ASSURANCE AND VERIFICATION

The assurance and verification of sustainability information are crucial for ensuring the reliability and credibility of reported data. It seems highly likely the ISSB and other standards bodies will explore the development of assurance guidelines or best practices to enhance the assurance process for sustainability reports. This could involve setting new standards for independent third-party audits or introducing certification processes.


ALIGNMENT WITH GLOBAL INITIATIVES

The ISSB may deepen its collaboration with other global initiatives and organisations working towards sustainability, such as the Task Force on Climate-related Financial Disclosures (TCFD) or the United Nations Sustainable Development Goals (SDGs). Aligning reporting frameworks and metrics with these initiatives can promote consistency and harmonisation in global sustainability reporting efforts.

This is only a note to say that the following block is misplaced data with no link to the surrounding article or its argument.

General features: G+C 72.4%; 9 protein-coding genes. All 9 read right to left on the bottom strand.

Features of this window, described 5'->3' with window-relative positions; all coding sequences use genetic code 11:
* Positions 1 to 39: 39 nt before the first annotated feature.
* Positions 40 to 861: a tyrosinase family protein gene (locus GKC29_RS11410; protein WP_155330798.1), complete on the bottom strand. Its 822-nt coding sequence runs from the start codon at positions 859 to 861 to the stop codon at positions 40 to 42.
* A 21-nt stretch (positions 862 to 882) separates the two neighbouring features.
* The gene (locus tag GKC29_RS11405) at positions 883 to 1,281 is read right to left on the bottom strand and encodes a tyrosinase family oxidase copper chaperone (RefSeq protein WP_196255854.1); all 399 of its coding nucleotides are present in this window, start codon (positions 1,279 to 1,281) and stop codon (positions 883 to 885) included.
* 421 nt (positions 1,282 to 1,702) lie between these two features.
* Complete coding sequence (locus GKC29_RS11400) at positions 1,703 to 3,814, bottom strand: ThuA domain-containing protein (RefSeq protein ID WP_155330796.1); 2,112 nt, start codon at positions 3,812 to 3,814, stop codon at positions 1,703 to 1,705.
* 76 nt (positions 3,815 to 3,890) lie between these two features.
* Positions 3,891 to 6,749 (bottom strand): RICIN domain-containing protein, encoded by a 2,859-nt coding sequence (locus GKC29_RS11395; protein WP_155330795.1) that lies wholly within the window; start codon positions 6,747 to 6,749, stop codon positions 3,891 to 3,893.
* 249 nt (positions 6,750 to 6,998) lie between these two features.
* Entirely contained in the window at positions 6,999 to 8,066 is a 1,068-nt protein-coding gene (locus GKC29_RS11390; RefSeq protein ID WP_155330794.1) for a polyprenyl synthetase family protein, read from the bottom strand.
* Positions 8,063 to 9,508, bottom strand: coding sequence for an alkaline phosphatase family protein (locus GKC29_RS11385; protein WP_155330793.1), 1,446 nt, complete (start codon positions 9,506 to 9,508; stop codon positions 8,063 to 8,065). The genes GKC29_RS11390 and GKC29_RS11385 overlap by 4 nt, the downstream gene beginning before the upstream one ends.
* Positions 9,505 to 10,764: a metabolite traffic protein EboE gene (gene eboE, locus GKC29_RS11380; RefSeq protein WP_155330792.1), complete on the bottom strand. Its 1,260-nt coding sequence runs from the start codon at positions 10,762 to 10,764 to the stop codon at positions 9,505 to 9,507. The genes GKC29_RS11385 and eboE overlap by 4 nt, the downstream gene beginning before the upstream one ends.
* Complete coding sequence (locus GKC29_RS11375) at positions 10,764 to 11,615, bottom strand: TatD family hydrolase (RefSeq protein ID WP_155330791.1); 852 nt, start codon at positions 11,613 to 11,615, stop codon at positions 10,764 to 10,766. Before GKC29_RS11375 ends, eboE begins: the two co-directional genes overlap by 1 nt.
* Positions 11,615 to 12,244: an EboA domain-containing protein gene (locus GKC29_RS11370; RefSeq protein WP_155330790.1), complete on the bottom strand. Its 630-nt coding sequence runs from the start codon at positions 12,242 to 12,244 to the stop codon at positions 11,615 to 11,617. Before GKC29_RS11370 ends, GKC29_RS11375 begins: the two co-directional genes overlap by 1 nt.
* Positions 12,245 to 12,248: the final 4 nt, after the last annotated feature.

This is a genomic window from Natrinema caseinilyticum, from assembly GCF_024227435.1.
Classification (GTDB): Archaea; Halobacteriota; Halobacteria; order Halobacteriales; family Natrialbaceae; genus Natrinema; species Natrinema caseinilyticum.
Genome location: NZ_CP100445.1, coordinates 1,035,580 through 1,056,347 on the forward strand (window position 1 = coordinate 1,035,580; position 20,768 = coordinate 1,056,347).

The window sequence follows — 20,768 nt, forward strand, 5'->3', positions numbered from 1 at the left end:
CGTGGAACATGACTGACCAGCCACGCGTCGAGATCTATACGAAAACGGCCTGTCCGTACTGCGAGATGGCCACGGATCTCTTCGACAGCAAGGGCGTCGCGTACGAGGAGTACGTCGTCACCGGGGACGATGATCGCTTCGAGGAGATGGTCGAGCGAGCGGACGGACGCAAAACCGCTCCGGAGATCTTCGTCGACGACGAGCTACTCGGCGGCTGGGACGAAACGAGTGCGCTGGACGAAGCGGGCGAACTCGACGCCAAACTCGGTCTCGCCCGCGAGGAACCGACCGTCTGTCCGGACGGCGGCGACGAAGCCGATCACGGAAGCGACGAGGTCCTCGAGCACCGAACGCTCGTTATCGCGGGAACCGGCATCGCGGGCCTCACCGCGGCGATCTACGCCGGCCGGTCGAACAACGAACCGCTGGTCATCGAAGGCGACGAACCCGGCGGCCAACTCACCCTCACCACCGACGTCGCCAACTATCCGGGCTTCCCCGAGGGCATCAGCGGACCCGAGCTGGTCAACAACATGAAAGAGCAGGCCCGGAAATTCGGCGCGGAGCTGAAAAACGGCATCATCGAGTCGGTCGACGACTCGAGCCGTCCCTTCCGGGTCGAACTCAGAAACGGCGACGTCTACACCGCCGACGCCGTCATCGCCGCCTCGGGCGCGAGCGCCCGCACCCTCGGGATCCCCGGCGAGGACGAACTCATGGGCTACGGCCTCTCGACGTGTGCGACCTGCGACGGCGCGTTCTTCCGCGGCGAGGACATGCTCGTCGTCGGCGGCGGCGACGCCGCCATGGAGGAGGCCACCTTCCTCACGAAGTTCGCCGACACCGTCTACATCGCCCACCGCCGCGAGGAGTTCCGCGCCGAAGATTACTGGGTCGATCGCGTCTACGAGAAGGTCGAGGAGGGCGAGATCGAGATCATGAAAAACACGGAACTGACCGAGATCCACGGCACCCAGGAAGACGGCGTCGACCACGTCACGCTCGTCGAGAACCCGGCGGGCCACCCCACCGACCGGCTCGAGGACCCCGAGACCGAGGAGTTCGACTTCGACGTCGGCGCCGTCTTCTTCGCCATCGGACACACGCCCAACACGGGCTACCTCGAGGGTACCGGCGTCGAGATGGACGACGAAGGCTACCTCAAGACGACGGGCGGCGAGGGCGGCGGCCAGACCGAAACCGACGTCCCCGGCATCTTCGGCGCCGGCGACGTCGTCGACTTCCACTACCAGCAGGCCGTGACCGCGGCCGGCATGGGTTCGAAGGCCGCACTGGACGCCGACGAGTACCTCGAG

TECHNOLOGICAL ADVANCEMENTS

The ISSB might explore the role of technology in enhancing sustainability reporting. This could involve leveraging advancements in data analytics, artificial intelligence, and blockchain to improve data collection, verification, and reporting processes. Embracing technological innovations can increase the efficiency, accuracy, and transparency of sustainability reporting.


It is important to note that these potential areas of focus will be informed by the official announcements of the ISSB and related standards bodies. The Big Zero continues to monitor and engage with industry leaders so we can keep you updated with new developments and their implications on sustainability reporting.